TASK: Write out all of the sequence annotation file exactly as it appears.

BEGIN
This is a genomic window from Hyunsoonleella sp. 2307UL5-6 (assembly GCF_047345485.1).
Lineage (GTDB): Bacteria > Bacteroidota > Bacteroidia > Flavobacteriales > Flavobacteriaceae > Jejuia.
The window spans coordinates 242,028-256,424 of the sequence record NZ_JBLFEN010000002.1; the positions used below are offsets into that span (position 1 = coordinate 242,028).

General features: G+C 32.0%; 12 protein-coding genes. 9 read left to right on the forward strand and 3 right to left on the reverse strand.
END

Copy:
This is a genomic window from Hyunsoonleella sp. 2307UL5-6 (assembly GCF_047345485.1).
Lineage (GTDB): Bacteria > Bacteroidota > Bacteroidia > Flavobacteriales > Flavobacteriaceae > Jejuia.
The window spans coordinates 242,028-256,424 of the sequence record NZ_JBLFEN010000002.1; the positions used below are offsets into that span (position 1 = coordinate 242,028).

General features: G+C 32.0%; 12 protein-coding genes. 9 read left to right on the forward strand and 3 right to left on the reverse strand.